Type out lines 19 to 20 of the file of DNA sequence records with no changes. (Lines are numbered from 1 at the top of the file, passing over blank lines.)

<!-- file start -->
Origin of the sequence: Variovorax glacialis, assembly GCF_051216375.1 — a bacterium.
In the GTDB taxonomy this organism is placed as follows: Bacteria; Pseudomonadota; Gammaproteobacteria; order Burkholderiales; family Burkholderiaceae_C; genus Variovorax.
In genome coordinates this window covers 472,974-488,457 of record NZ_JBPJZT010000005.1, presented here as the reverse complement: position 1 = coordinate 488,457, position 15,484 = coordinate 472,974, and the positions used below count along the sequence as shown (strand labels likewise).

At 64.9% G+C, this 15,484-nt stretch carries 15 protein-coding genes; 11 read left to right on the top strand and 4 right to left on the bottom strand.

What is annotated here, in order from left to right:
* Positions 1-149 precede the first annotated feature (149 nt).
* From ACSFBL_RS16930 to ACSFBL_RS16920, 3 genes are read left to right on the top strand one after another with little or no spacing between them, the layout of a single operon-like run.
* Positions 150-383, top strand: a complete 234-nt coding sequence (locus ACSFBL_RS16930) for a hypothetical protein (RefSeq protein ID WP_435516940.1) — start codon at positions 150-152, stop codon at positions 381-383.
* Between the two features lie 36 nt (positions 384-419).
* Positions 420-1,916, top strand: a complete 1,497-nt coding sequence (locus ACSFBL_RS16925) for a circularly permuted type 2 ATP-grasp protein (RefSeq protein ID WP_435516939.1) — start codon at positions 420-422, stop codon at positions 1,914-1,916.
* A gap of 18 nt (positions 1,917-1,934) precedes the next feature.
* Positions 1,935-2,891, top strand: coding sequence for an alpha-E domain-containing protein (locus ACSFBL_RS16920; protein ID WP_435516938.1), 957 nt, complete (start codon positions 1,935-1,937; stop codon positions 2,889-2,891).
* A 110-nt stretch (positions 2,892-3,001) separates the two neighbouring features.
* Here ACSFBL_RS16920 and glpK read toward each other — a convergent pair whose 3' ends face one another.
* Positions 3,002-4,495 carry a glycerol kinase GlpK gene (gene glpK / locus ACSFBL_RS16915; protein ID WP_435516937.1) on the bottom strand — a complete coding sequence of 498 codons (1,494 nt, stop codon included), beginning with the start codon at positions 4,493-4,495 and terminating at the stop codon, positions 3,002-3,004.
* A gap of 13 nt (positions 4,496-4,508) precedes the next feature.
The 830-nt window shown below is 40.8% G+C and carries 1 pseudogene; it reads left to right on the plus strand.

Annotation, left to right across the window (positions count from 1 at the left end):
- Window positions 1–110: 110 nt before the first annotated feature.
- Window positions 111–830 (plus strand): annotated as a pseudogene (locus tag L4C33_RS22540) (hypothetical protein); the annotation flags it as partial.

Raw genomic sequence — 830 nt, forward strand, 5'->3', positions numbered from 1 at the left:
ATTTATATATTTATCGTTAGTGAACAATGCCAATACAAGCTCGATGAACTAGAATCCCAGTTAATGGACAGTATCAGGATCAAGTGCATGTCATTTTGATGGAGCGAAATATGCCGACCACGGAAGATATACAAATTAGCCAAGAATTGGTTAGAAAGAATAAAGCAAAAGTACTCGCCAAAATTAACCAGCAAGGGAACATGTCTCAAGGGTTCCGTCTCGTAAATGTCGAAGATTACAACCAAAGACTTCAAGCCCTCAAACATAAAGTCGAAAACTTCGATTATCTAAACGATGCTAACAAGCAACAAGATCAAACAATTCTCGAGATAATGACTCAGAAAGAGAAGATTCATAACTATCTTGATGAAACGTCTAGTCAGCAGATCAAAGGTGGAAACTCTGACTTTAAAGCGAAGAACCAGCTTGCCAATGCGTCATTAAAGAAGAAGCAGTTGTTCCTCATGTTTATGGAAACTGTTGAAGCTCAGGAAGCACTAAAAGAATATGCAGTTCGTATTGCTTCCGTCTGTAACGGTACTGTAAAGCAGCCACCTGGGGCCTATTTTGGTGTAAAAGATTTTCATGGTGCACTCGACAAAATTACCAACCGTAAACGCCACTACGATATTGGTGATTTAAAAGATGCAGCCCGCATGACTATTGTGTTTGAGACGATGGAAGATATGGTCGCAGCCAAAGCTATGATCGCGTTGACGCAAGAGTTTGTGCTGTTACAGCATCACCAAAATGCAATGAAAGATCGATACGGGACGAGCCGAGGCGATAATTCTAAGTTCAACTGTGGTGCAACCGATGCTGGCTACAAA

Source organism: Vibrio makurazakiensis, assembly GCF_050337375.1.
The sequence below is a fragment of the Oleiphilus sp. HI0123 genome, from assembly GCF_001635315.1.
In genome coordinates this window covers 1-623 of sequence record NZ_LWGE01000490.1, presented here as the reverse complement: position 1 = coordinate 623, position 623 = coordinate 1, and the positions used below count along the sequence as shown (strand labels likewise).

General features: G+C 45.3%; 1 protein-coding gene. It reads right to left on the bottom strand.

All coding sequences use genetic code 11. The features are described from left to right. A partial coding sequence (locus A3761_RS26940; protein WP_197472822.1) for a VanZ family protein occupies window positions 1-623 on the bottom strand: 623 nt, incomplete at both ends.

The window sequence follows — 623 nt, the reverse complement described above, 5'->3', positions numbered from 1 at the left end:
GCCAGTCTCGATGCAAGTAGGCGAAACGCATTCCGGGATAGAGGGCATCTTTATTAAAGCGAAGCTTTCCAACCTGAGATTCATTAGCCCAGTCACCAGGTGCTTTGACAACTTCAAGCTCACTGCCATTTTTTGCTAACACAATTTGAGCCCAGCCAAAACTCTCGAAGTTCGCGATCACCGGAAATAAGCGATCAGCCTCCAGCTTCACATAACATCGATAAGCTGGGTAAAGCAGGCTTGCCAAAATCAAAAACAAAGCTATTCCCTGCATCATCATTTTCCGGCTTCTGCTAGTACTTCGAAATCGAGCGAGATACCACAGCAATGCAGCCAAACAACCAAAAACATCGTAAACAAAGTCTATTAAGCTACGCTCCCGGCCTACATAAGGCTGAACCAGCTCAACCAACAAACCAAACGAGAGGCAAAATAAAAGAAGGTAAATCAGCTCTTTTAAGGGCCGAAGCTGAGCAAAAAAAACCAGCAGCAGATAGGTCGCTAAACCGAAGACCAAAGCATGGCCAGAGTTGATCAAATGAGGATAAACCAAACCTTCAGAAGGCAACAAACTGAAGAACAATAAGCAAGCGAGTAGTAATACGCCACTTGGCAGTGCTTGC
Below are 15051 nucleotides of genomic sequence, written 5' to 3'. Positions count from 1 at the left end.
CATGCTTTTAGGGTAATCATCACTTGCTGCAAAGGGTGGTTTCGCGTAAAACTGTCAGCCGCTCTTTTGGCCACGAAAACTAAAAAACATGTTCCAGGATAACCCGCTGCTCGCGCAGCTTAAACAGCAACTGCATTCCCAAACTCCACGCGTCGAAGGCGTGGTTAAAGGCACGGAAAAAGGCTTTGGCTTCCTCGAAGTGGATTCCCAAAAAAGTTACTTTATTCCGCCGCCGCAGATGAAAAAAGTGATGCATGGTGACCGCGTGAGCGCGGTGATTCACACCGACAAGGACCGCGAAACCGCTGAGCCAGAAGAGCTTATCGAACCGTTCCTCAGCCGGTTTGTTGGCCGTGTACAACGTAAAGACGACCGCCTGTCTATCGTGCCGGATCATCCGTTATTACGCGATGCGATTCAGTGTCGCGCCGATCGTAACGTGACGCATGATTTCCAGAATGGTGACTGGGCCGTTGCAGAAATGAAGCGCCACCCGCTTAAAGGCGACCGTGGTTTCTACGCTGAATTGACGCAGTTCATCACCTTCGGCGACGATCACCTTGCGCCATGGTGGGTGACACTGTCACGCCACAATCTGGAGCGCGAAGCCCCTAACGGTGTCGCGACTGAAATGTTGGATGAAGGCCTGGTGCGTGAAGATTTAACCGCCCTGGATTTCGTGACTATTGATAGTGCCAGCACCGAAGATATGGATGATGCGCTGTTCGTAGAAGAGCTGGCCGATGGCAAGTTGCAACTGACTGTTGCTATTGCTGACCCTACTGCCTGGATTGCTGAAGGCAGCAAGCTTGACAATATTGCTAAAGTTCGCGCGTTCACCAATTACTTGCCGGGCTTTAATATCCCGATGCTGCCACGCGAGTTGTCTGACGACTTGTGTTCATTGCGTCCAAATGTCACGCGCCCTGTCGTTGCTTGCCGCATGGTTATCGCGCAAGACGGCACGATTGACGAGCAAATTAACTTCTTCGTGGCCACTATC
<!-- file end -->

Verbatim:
- Window positions 1–110: 110 nt before the first annotated feature.
- Window positions 111–830 (plus strand): annotated as a pseudogene (locus tag L4C33_RS22540) (hypothetical protein); the annotation flags it as partial.